Thursday, January 28, 2010

Analytics in Seattle

Seattle hosts a lot of activity in analytics (aka data analysis, visualization, and business intelligence).

Robert Gentleman, one of the principles of the R project, was for a long time associated with Fred Hutchinson Cancer Research Institute, just across the lake from where I sit. He got hired in September of 2009 by Genentech (now a subsidiary of Roche), and was also recently named to the board of REvolution computing. REvolution's product development office is here in seattle.

R is an open source implementation of the S language, which originated at Bell Labs. S-plus, a commercial offspring of S, was introduced in 1988 by UW professor R. Douglas Martin's company Statistical Sciences, Inc. That was bought in 1993 by MathSoft, maker of MathCAD, then sold off again in 2001 as Insightful corporation. MathSoft continued to struggle and was itself acquired in 2006 by PTC Corporation. TIBCO bought Insightful in 2008. TIBCO, as of 2007, also owns SpotFire.

Tableau, maker of analytics and visualization software that competes with SpotFire, is next to Google in Fremont. Probably doesn't hurt that UW has a strong statistics, biostats, and computer science departments.

Just last year, Microsoft nabbed former South Lake Union residents Rosetta biosoftware for integration into the spooky sounding Microsoft Amalga Unified Intelligence System.

Vaguely related

Monday, January 18, 2010

Split with escaped delimiters

I have a lot of little scripts that read tab-delimited text files, 'cause that's the way things get done in the creaky world of bioinformatics. Due to the limitations of flat files, you often see an attributes field, which holds key-value pairs in some more-or-less parsable way, typically something like this:


Parsing this with regular expressions is pretty easy. Take this fragment of Ruby:

 attributes = {}
 File.foreach('attributes.txt') do |line|
   line.scan(/([^;=]+)=([^;]+)/) do |key, value|
     attributes[key] = value

 attributes.each_pair do |key, value|

Because I'm a knucklehead, I decided to make it hard. What if we wanted to allow escaped delimeter characters? RegexGuru tells you that Split() is Not Always The Best Way to Split a String. This will work.

 def unescape(string)

 attributes = {}
 File.foreach('attributes.txt') do |line|
   line.scan(/((?:\\\\|\\=|\\;|[^;=])+)=((?:\\\\|\\;|[^;])+)/) do |key, value|
     attributes[unescape(key)] = unescape(value)

 attributes.each_pair do |key, value|

Take home message: This is way more trouble than it's worth. Also, don't forget that split works differently with regards to empty fields from one language to another.

Friday, January 15, 2010

State of data integration for biology

The field of biology has a proliferation of data repositories and software tools. Probably, it's inevitable. Lab techniques, computational methods, and algorithms advance rapidly. Technology trends come and go. And funding for sustained maintenance is hard to come by. Biological data comes in a diversity in types and varying quality driving the need to coordinate several lines of evidence.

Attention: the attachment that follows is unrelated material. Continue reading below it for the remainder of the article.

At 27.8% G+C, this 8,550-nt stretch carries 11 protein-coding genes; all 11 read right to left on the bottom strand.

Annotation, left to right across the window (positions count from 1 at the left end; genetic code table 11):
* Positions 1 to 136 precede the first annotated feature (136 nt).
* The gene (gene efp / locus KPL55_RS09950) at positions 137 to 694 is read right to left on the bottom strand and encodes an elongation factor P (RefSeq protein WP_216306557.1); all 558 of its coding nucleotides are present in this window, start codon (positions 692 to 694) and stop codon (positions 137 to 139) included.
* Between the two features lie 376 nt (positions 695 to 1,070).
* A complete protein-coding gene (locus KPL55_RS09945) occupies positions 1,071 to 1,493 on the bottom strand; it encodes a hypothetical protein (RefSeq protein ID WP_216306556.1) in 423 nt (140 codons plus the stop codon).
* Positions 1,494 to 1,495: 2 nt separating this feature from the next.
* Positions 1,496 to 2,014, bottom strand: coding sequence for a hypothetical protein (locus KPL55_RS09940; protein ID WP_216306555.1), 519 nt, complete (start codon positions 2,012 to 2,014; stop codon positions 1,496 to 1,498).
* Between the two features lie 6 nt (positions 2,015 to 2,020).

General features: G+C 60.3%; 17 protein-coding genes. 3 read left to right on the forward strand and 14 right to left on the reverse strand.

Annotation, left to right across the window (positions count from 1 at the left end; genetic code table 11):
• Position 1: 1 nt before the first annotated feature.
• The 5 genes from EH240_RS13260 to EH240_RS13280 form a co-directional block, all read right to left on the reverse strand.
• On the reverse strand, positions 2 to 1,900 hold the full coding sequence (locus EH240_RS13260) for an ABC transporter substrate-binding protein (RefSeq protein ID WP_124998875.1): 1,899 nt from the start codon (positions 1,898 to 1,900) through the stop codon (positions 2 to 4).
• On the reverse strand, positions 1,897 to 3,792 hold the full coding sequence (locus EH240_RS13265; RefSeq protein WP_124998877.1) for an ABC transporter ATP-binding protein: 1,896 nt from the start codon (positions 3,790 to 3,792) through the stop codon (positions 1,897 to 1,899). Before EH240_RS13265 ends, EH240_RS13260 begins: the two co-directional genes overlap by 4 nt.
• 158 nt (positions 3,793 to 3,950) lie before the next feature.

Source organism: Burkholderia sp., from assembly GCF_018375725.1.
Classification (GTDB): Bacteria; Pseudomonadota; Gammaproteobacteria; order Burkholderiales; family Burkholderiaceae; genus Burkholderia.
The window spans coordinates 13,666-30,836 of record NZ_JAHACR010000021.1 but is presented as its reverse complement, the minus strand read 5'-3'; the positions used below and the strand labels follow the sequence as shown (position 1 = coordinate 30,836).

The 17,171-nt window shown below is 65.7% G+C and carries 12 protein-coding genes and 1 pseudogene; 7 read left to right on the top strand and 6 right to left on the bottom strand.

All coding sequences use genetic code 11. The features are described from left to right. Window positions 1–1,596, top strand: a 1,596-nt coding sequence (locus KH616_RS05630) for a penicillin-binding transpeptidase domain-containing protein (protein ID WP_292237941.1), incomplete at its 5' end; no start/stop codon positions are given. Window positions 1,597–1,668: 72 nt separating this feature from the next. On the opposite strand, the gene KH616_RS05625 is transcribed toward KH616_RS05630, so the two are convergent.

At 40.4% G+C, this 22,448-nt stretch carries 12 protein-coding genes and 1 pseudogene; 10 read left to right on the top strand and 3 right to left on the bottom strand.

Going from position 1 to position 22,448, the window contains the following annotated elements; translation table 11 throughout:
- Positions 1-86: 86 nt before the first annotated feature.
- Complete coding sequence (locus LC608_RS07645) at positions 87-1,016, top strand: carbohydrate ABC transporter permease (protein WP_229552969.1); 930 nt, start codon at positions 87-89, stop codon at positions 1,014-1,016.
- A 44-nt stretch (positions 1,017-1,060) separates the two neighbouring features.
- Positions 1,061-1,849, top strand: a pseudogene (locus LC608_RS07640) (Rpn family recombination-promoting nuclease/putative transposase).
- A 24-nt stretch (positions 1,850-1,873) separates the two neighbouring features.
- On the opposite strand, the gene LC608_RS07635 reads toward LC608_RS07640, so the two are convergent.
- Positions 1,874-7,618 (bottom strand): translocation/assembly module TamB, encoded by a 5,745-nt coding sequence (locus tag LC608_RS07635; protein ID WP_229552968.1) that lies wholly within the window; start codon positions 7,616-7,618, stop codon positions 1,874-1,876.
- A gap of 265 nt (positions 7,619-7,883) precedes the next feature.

Data integration has been a persistent problem. Lincoln Stein's Creating a bioinformatics nation and Integrating biological databases give the background. A pair of reviews update this topic.

State of the nation in data integration for bioinformatics

In State of the nation in data integration for bioinformatics, Carole Goble and Robert Stevens give an update (to 2007) with a semantic web spin. The complexity of biological data arises from:

  • diversity of data types
  • varying quality
  • describing a sample and its originating context
  • ridiculous situation with identifiers: Every conceivable pathology of identifiers is standard practice in biology - multiple names for the same thing, the same name for different things. Equality is often hazy and context dependent.

To address this complication, various strategies that have been tried, which they categorize as:

  • Service oriented architectures: CORBA, WS, ReST
  • Link integration
  • Data warehousing
  • View integration (distributed queries)
  • Model-driven service oriented architecture (caBIG, Gaggle?)
  • Integration applications (not clear to me what these are)
  • Workflows (Taverna)
  • Mashups
  • Semantic Web (smashups):
    • RDF
    • Ontologies
    • Linked data sets
    • Semantic mapping

Messaging probably belongs on this list. They call Gaggle a Model-driven service oriented architecture, which I'm not sure is the right classification. Message passing fits Gaggle better. Messaging tends to get overlooked, in spite of lots of work on message-oriented middleware and enterprise application integration in the business domain. (See Gregor Hohpe.) Messaging has evolved from a basis on the remote procedure call to a more document-centric view, but it seems that shift is not always recognized.

They use the term touch-points to mean common keys on which to join data.

They integrate on a range of common or corresponding touch-points: data values, names, identities, schema properties, ontology terms, keywords, loci, spatial-temporal points, etc. These touch-points are the means by which integration is possible, and a great deal of a bioinformatician’s work is the mapping of one touch-point to another.

They mention BioMoby, a tool for composing web-services into workflows based on describing services and their input and output data types with controlled vocabularies. The founders of BioMoby seem to have drifted steadily towards the semantic web, but at one time they said this:

[...] interoperability in the domain of bioinformatics is, unexpectedly, largely a syntactic rather than a semantic problem. That is to say, interoperability between bioinformatics Web Services can be largely achieved simply by specifying the data structures being passed between the services (syntax) even without rich specification of what those data structures mean (semantics).

Microformats get a brief mention as a means to enrich web content with semantics - stuctured representation, links to supporting evidence or related data, provenance, etc.

Goble and Stevens also cite the late great SIMILE Piggy Bank, a firefox extension allowing users to add their own semantic markup to web pages - a key source of inspiration for Firegoose. Another interesting reference is Alon Halevy's Principles of dataspace systems (2006), an effort to think about (just-in-time) data integration at web scale. (See Dynamic Fusion of Web Data for more.)

State of the cyberinfrastructure

Lincoln Stein's Towards a cyberinfrastructure for the biological sciences (2008) assesses the state of computing in biology with the aim of “the ability to create predictive, quantitative models of complex biological processes”. He defines cyberinfrastructure as consisting of data sources, computing resources, communication (not just networks, but syntactic and semantic connectivity as well), and human infrastructure (skills and cultural aspects).

The current biology cyberinfrastructure has a strong data infrastructure, a weak to non‑existent computational grid, patchy syntactic and semantic connectivity, and a strengthening human infrastructure.

He seems to conclude that the semantic web is promising, but not quite there yet. Almost echoing the quote above from the BioMoby paper, Stein says: